This is both a wonderful and a terrible thing, that I didn't go for 10 years.
It's wonderful because it means I've been very healthy. Despite having done a fair amount of unhealthy things, I haven't been (very) sick more than 2 consecutive days and I haven't required prescription medication since 1994. At least that's what my memory tells me. I find it hard to believe, but I can't recall any counter examples.
10 years I had to go to the health center at Michigan State. That was the last time I saw a doctor. I dragged myself from my dorm room and went to get some medication for what I thought was going to kill me. I got better.
Wait, that's not true. I went to the emergency room at Boulder Community Hospital about 2-3 years ago. I dropped a portafilter on my foot (for the non-baristas out there, a portafilter is a metal coffee filter basket with a weighted handle that you pack with grinds and lock in the espresso machine to pull shots). Portafilters are weighted, and they have pointy spouts on them (where the coffee comes out), but they are not what anyone except Mr. Burns would refer to as "heavy", nor would anyone but an infomercial writer refer to them as "sharp".
But for whatever karmic reason, the device bounced just-so off my foot while I was making one of my last skinny lattes of the night on my Sunday closing shift. I was the only employee in the store. Within an hour, I was limping. By the time I got done closing and got home, I had to crawl to my front door. My friend JZ drove me to the emergency room the next day (it's a worker's comp thing, that's what you have to do, go to the ER), where they told me I had a "contusion" and that basically, I shouldn't be such a wimp. A pretty nurse wheeled me out to JZ's car, and he said he wished he had a contusion too. In about two days, I managed to walk again.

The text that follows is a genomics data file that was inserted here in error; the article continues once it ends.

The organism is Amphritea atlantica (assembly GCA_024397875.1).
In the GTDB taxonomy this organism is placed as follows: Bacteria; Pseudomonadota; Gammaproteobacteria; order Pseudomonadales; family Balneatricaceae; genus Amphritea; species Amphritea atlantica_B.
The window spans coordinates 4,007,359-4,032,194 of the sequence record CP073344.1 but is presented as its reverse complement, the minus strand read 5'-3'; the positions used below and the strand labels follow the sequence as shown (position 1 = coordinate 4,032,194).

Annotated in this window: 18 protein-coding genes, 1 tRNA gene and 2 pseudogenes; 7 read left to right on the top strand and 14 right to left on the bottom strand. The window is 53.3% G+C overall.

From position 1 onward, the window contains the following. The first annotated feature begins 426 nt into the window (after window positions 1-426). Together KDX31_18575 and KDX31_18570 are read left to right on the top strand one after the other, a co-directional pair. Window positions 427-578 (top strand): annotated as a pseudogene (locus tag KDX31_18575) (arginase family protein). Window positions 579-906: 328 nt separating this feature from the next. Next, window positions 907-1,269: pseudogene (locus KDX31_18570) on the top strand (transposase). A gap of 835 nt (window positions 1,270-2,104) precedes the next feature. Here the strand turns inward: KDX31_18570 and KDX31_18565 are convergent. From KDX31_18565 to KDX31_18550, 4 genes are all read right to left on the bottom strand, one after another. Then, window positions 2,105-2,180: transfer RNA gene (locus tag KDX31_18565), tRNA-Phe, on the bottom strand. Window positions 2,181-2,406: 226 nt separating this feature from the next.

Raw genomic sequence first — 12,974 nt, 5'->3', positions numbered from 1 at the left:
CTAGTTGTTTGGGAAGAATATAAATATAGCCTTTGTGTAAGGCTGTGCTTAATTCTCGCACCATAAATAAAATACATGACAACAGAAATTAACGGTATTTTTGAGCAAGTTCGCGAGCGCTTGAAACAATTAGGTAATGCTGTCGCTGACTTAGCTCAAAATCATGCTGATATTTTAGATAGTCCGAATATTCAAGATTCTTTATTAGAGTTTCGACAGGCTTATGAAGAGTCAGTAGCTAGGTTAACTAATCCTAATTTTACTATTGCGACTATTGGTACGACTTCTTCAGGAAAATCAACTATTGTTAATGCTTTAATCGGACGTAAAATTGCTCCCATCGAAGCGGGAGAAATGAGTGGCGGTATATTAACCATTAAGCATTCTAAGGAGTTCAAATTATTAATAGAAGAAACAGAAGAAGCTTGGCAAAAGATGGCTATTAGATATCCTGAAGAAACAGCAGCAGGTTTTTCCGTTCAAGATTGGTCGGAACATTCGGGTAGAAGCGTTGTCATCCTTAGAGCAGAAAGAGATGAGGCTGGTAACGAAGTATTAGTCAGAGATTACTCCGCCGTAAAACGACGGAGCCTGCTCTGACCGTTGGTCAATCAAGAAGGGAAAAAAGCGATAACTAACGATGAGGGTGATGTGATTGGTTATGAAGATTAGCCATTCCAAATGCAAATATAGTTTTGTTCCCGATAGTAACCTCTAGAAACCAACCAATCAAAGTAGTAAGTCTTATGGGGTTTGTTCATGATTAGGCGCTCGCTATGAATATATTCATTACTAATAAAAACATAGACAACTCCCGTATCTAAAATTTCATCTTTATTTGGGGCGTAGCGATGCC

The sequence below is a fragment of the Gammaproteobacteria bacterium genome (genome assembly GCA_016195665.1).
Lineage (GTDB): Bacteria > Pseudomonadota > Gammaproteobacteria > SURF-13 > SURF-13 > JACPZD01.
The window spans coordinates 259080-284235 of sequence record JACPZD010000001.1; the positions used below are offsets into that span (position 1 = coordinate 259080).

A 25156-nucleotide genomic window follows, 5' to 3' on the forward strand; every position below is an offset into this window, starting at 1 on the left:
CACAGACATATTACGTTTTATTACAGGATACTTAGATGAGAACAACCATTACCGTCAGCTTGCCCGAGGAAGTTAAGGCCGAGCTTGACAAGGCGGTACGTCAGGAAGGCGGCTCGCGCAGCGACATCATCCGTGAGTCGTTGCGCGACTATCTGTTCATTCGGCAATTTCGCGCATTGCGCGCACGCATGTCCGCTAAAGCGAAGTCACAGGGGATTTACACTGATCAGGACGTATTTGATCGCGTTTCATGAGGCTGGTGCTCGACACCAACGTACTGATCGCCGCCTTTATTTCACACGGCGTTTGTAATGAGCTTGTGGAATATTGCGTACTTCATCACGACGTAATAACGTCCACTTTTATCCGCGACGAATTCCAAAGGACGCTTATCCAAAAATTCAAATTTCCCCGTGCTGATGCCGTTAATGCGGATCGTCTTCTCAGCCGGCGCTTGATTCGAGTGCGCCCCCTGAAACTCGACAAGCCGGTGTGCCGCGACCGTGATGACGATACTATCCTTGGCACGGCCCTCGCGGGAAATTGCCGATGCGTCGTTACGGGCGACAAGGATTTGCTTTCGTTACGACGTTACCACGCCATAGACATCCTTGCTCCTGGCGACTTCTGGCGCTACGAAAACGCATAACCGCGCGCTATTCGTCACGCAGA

(Aside: 2-3 years later, Boulder Community is still sending me a bill that says it's not a bill, for services that were paid for in full 2-3 years ago by worker's comp. They tracked me down in MA just to waste postage and paper on me. A real ode to efficiency.)
That doesn't count as sickness or visiting the doctor, though, in my opinion. So, 10 years.
Until yesterday. I'm not trying to build any drama here; in fact, I'll cut to how I feel right now, which is crappy. I feel like instead of visiting the doctor a few blocks away, I just finished a cross-country road trip with Mike Tyson, every waking second of which was occupied by me losing a game of "punch-buggy red" over, and over. In other words, my arm really hurts. This, they tell me, is what a tetanus shot does (take that, spell check!). That and make you better, somehow.
Part of the reason I have not visited the doctor in so long, apart from my lack of health insurance during the majority of that time period and my general healthiness, is my discomfort with the US medical establishment. My sister has a very long and ugly history with said establishment. Many of the many injuries she has suffered have actually been at the hands of doctors and nurses. She has a syndrome which includes brittle bones, so doctors and nurses regularly break her bones. Sometimes it's hard to prove that, but sometimes it's also hard to prove how else a person who can't walk suddenly develops a broken leg while in the hospital for treatment.
They have also put her basically in a multi-day coma as a result of not reading her chart (or listening to my mother) and noticing that little detail about anesthesia allergies.
Then there are the financial issues I encountered through her experience, like the fact that having rails on the side of a hospital bed so you don't fall out of bed costs a couple hundred dollars. Per day.
I now have a few friends that are doctors, and they are good people. That helps offset my lifelong negative impression of them (the doctors, not my friends). But, the experience is still a pretty negative one for me. Participating in the health insurance system here also makes me want to vomit if I think about it too long, but I don't know what the alternative is (other than not going to the doctor for 10 years). It is one of the reasons for my desire to live outside the United States eventually.
I'll be going back to the doctor. She agreed that as a vegan, the cholesterol test was probably unnecessary. But there are always people to see and samples to take and money to burn.
Punch buggy blue. Ow!